Like other towns in southern Wyoming, Casper (pop. 60,285) began as a way station on the many frontier trails that followed the North Platte River, first as a ferry crossing (log rafts were run by Salt Lake City-bound Mormons from 1847 to 1852; non-Mormons were charged $1.50) and later toll bridges, culminating with an elaborate plank bridge built by Louis Guinard in 1859. The second-largest city in Wyoming, only slightly smaller than capital city Cheyenne, Casper is still dependent on passing trade. Casper’s key location along the I-25 corridor has enabled the local economy to survive the boom-and-bust-and-boom-again variations in its other main industry, oil.
Most of the places of interest in Casper (which was originally spelled Caspar) have to do with the westward migration. Your first stop should be the wonderful National Historic Trails Interpretive Center (1501 N. Poplar St., 307/265-8030, daily summer, Tues.-Sat. Sept.-May, free), a cooperative venture between the Bureau of Land Management, the National Historic Trails Center Foundation, and the City of Casper, which opened in 2002, just north of I-25 exit 189. High-tech exhibits are good for younger folks, giving a sight-and-sound tour along the historic Oregon Trail and Pony Express routes, which passed through here on their way west. Fort Caspar Museum (307/235-8462, daily summer, Tues.-Sat. Oct.-Apr., $3), west of downtown off Hwy-220, is a New Deal-era replica of the original rough log fort and Pony Express station. There’s also a reconstruction of the Mormon-operated ferry and displays of pioneer artifacts in the small museum.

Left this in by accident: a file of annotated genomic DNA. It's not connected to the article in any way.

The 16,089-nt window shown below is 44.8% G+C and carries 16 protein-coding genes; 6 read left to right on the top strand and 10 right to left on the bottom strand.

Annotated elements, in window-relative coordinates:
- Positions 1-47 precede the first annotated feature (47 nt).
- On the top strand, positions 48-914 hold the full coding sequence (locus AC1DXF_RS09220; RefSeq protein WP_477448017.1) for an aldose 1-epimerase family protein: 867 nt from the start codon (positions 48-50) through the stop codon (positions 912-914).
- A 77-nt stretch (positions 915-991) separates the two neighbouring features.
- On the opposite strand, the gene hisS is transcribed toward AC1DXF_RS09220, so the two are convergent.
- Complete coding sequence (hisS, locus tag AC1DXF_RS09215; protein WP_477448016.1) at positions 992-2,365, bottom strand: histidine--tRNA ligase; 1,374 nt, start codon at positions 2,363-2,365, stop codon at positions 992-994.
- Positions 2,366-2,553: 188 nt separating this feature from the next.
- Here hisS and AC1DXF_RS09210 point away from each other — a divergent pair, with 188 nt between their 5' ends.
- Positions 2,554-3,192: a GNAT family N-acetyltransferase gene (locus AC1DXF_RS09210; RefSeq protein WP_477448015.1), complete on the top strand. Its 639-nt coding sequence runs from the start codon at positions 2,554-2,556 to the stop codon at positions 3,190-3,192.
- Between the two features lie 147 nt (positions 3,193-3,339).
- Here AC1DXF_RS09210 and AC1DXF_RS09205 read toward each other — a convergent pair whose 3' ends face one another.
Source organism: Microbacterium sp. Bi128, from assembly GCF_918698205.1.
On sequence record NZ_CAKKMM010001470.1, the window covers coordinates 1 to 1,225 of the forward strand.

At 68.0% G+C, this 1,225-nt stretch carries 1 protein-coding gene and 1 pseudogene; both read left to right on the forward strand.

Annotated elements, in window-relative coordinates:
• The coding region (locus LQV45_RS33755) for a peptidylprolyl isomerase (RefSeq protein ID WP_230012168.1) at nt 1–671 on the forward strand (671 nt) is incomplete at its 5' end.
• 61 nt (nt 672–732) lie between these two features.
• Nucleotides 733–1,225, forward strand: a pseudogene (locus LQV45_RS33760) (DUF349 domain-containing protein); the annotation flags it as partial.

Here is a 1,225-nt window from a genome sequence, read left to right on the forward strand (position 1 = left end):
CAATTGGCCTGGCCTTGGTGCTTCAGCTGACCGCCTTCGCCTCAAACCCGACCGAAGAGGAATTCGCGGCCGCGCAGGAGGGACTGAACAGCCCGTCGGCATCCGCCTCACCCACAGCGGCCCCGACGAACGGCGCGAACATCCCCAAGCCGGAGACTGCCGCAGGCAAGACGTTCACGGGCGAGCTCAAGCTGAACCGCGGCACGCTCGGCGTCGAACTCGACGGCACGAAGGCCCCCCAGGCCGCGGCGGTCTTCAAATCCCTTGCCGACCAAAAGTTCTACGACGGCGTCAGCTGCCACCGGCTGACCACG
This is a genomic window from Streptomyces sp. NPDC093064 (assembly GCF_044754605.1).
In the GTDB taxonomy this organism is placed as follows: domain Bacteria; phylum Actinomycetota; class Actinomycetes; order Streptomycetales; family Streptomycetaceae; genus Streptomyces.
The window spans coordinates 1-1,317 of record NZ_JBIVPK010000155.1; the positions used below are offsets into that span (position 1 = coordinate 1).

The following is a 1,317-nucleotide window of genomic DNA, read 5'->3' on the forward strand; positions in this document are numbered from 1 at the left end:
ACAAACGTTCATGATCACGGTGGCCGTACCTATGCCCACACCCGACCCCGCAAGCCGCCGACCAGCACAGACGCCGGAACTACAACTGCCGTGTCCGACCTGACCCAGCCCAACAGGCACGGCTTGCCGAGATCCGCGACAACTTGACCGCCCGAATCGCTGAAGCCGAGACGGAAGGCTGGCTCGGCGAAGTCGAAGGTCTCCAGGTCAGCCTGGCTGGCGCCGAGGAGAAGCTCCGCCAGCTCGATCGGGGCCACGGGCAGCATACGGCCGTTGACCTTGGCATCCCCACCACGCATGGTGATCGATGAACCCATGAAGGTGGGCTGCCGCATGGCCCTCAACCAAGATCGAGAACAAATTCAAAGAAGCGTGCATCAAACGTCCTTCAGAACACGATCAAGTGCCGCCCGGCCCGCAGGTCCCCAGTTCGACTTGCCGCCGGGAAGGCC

While the rest of the city has a definite roughneck feel, downtown Casper is also rich in 1920s Americana, with a pair of great old movie theaters, rusty neon signs, and art deco storefronts, plus one of the country’s largest cowboy clothing stores: Lou Taubert Ranch Outfitters (125 E. 2nd St., 307/234-2500 or 800/447-9378) has over 10,000 pairs of boots and nine floors of blue jeans, rhinestones, and other essential range-riding gear.
East of downtown, one place you really ought to visit is the Nicolaysen Art Museum and Discovery Center (400 E. Collins St., 307/235-5247, Tues.-Sun., $5, free on Sun.), housed in an imaginatively converted old power plant, along the railroad tracks. The finest contemporary art museum in Wyoming, the Nicolaysen also has a hands-on art center for children.
Not far from the Nicolaysen museum, the homespun Cottage Café (116 S. Lincoln St., 307/234-1157) has good coffees and filling meals for lunch. Best breakfast: Eggington’s (229 E. 2nd St., 307/265-8700). Casper’s lodging options along the I-25 frontage include most of the national chains.